The feeling behind Tesla CEO Elon Musk’s expletive-filled tirade against state government stay-at-home orders is shared by a growing number of Americans, Dr. Scott Gottlieb told CNBC on Thursday.
“I think that reflects a growing sentiment in this country where that’s going to tug against what the governors have to do,” Gottlieb said on “Squawk Box.” “They have tough decisions to face this month.”
Late Wednesday, Musk lashed out, even dropping the F-bomb, on the electric vehicle maker’s earnings call, saying that lockdowns meant to help slow the spread of the coronavirus are “fascist.” He also said the orders amounted to “forcibly imprisoning people in their homes against all their constitutional rights.”
A number of states across the country, such as Georgia, Colorado and Tennessee, have recently eased up on some of the coronavirus-related business restrictions. Other states, such as Ohio, have announced details of a phased reopening to begin in May.
A significant majority of Americans continue to support restrictions on restaurants, large sporting events and in-person schooling until there is more widespread testing for Covid-19, according to a recent NPR/PBS NewsHour/Marist poll.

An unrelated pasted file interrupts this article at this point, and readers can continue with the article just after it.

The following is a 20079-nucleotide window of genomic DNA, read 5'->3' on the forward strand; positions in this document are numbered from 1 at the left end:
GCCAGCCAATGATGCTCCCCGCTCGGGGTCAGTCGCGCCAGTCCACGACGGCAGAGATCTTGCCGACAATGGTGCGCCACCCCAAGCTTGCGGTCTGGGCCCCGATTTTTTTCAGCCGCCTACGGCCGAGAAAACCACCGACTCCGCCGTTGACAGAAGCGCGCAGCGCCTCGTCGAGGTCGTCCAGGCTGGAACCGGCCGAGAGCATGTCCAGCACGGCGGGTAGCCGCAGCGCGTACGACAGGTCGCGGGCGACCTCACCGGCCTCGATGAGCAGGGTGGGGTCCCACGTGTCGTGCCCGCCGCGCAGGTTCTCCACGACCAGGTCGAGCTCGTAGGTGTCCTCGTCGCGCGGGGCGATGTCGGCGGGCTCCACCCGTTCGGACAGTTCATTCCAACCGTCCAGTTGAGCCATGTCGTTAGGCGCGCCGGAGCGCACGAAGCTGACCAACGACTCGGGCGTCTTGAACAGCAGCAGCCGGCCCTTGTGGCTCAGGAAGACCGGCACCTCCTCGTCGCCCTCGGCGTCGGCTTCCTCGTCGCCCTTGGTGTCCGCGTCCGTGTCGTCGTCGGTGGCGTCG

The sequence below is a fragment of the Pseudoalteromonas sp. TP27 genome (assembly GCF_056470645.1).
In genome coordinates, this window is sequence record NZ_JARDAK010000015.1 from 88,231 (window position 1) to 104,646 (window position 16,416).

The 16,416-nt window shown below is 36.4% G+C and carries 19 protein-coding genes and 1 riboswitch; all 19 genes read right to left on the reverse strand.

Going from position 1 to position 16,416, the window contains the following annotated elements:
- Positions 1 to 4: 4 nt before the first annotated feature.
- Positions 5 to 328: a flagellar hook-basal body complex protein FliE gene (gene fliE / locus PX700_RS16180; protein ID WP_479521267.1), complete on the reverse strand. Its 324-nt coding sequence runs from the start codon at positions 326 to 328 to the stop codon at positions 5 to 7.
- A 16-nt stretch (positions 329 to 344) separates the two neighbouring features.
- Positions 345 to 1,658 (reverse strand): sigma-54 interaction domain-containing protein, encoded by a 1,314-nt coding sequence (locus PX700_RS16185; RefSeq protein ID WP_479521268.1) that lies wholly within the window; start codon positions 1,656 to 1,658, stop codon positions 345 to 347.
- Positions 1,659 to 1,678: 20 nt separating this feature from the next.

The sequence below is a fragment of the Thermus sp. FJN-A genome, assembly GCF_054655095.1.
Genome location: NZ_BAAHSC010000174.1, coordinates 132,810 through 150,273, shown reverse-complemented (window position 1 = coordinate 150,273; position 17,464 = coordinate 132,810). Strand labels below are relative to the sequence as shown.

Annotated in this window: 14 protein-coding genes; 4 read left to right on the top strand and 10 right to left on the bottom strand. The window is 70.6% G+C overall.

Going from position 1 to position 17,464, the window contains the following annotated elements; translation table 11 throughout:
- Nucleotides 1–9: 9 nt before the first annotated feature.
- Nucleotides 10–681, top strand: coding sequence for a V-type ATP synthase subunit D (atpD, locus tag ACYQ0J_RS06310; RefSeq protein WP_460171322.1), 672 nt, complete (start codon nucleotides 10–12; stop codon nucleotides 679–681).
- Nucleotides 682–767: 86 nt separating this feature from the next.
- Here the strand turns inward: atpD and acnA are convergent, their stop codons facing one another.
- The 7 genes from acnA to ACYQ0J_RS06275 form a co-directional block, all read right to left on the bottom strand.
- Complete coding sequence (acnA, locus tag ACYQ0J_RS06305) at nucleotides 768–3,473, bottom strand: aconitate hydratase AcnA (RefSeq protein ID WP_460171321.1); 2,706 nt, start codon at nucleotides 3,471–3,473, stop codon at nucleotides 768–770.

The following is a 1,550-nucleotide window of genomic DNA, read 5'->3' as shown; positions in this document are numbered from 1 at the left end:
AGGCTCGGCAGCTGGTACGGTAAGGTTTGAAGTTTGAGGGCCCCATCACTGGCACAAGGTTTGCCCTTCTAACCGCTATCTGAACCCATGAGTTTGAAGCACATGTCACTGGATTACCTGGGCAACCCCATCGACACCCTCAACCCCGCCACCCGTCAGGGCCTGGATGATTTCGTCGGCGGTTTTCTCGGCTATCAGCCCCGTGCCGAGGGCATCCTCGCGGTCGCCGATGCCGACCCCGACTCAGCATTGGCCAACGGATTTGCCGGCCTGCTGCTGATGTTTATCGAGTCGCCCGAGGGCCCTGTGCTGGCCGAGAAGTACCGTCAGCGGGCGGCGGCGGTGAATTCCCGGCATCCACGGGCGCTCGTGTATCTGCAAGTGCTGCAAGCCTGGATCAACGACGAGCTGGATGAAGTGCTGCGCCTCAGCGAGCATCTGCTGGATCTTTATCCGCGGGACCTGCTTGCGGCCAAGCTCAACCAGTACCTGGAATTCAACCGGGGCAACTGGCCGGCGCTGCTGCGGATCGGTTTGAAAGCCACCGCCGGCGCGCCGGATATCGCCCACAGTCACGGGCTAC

Despite the anger and outrage some Americans may feel, Gottlieb said that many states should continue with widespread mitigation efforts because of the number of new Covid-19 cases.
“We still face a pretty big epidemic in this country. The slop of the curve down isn’t steep,” the former Food and Drug Administration commissioner said. “We’ve plateaued but we haven’t seen the declines across the country that we were expecting right now.”
Gottlieb, a CNBC contributor who sits on the boards of Pfizer and biotech Illumina, said that only a handful of states in the U.S. have demonstrated sustained reductions in new cases, pointing to Ohio, Idaho and parts of the Northeast.
In states where cases are going up, Gottlieb said that governors should wait “a little longer” before relaxing restrictions. He said he understands it is a difficult decision due to the economic havoc wrought by the orders.
“I think the bigger risk right now is we reopen while we still have a lot of smoldering infection and so we never quite get rid of it It just continues to smolder all through the summer and then we face combustion in the fall,” said Gottlieb.